What an example indeed for youth when we know that your concert given on the occasion of the opening ceremony of the Olympic Games in Beijing has put forty million young Chinese on the piano. This has been called the Lang Lang effect!

In parallel, you regularly give master classes around the world, including at the Juilliard School, the Curtis Institute of Music, the Manhattan School of Music, and the best conservatories in China.

Charismatic pianist, mediatized, sponsored, a real human bridge between Eastern and Western cultures, with an explosive and muscular career since your childhood thanks to a tremendous determination and a self-discipline of iron, Lang Lang, you’re certainly not finished telling us what you did.

To all these titles, dear Lang Lang, on behalf of the French Republic, we present you with the insignia of Knight of the Order of Arts and Letters.

Dear Nelly Quérol,

At the helm of a legendary music publishing house, committed to defending copyright and music publishing, you are, dear Nelly Quérol, a woman of mind and heart.

Since literature has so willingly taken hold of the illustrious music publishers, drawing its inspiration directly from the nourished correspondence they maintained with the composers, we imagine one day reading a portrait of you at the turn of a novel, Maurice Schlesinger, the famous publisher who diffused Berlioz and inspired Flaubert. History and literature offer a thousand variations on the precious reciprocity that binds the author to his publisher.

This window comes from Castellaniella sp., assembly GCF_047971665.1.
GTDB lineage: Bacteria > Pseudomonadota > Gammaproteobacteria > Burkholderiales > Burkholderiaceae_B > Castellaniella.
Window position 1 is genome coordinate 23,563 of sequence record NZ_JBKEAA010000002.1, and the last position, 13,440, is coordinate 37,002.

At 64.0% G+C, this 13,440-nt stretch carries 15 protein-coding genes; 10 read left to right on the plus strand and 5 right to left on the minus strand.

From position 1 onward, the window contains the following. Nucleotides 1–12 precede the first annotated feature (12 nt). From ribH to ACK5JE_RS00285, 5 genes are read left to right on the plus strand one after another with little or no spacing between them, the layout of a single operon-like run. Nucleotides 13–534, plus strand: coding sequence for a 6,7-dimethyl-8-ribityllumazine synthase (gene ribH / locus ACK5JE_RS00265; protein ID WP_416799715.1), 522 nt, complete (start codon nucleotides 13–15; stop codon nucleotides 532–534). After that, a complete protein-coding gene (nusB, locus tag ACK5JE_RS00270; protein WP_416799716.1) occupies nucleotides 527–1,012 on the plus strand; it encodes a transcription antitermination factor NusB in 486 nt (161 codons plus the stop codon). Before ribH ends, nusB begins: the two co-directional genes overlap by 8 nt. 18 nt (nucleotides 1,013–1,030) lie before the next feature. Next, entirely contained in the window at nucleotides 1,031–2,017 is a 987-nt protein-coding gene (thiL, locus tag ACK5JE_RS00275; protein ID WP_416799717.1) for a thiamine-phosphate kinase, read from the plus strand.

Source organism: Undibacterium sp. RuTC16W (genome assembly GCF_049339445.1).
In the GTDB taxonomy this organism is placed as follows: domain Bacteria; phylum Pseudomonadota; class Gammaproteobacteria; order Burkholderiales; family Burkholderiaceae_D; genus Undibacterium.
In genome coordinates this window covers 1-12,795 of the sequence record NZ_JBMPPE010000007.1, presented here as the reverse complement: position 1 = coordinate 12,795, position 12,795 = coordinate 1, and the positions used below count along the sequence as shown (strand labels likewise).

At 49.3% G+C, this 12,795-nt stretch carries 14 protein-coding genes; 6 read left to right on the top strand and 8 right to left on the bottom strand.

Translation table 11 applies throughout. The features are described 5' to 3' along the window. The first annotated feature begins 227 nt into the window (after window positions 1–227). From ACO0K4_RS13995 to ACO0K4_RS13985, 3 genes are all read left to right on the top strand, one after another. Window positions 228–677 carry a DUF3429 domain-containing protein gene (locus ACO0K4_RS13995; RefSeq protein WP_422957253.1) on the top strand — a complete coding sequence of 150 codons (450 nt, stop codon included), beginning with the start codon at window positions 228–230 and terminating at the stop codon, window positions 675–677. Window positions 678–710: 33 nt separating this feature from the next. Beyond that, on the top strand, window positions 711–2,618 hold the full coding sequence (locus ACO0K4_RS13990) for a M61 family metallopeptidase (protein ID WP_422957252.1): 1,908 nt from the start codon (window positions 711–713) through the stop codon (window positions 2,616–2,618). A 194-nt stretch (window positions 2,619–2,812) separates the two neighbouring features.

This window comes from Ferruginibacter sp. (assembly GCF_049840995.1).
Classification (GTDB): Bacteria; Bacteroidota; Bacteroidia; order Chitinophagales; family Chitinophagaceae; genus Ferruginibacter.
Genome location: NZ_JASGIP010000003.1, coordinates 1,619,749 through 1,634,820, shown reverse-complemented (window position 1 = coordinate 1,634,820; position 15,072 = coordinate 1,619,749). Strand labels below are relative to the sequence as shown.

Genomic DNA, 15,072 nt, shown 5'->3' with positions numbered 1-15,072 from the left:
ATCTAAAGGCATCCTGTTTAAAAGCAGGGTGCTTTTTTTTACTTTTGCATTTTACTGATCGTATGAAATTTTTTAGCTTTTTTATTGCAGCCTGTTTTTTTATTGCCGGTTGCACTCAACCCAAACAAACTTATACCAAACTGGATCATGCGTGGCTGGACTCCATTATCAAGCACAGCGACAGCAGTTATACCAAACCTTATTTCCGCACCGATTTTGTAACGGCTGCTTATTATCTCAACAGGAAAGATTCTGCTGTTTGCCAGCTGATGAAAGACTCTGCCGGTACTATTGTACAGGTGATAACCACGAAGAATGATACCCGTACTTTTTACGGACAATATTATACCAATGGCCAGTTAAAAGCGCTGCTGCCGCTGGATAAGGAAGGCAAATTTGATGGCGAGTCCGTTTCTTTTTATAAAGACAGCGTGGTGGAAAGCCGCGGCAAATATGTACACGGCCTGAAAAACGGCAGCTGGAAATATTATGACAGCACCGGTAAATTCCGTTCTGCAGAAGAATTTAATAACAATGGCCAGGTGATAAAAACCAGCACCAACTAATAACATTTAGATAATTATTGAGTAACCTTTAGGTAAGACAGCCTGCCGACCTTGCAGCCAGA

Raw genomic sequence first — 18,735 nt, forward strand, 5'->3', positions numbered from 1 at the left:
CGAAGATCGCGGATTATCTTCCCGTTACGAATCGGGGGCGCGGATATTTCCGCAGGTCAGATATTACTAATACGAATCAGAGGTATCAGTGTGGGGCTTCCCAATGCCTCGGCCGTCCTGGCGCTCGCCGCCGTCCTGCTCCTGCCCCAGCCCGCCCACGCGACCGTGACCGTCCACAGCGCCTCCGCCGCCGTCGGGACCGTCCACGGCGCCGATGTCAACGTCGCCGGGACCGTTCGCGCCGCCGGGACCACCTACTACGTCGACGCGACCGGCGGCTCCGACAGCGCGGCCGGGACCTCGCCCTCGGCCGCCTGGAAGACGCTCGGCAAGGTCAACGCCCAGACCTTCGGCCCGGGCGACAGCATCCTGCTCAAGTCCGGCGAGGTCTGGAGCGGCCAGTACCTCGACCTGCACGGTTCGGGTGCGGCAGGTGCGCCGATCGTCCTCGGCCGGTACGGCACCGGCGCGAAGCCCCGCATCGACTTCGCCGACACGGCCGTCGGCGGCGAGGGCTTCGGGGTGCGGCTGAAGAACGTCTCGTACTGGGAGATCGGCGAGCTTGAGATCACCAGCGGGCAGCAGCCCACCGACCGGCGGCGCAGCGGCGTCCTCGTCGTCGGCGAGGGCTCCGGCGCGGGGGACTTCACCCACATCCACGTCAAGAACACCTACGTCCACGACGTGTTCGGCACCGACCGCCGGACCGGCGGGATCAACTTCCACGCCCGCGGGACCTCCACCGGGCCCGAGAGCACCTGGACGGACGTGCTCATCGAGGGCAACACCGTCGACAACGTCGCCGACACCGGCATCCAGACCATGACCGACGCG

This golden legend of musical publishing became yours when, as a young lawyer, you joined Salabert Editions in 1983. Thanks to the vision and intuition of its founder, Francis Salabert, and then his wife Mica, who succeeds him, this house, which is largely a century old, holds one of the richest French musical heritages with more than 80,000 works in its catalogue.

The richness of this heritage that you have lived and prospered for more than thirty years is not so much due to the thickness of this catalogue as to the diversity of the works that compose it: light and serious music rub shoulders, from operetta with Chives or La Belle de Cadiz to jazz with the unmissable Duke Ellington, symphonic works to film music with Les Enfants du Paradis, not to mention chamber music.

Because it knew how to surround itself with the greatest composers of its time, the Salabert house now has one of the most important catalogues of contemporary music. She was the first publisher of the famous Groupe des Six, Satie, Chausson, Magnard and Duparc, but also of Mistinguette, Joséphine Baker, Edith Piaf, Yves Montand and Charles Trenet, who performed the Salabert repertoire with equal success.